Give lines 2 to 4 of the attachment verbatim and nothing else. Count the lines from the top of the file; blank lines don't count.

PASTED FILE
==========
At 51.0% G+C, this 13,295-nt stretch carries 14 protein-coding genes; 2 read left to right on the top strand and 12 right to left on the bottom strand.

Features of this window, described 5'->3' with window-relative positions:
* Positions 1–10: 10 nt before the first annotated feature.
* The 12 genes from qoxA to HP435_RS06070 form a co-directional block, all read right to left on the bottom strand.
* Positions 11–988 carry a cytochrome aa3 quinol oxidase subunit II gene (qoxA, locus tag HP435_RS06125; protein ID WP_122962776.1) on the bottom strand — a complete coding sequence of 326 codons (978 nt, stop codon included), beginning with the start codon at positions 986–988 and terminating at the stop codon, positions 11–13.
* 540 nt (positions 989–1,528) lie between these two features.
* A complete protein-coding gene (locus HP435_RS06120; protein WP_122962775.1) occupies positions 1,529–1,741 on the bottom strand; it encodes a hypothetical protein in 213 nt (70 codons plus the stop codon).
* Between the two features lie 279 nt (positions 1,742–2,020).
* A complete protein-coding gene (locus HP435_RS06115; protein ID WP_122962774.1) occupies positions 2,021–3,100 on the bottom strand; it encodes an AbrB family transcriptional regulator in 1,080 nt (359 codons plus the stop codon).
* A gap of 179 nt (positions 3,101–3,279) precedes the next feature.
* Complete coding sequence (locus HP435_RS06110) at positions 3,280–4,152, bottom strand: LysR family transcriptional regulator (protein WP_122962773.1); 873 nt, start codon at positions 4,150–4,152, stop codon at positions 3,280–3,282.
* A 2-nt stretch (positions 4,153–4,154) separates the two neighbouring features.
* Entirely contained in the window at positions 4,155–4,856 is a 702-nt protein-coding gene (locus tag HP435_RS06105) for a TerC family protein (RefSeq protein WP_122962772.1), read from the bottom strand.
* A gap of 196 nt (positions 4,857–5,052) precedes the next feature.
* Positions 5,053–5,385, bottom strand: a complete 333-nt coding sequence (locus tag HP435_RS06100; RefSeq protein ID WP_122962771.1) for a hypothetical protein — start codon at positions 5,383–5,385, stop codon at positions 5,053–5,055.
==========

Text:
Features of this window, described 5'->3' with window-relative positions:
* Positions 1–10: 10 nt before the first annotated feature.
* The 12 genes from qoxA to HP435_RS06070 form a co-directional block, all read right to left on the bottom strand.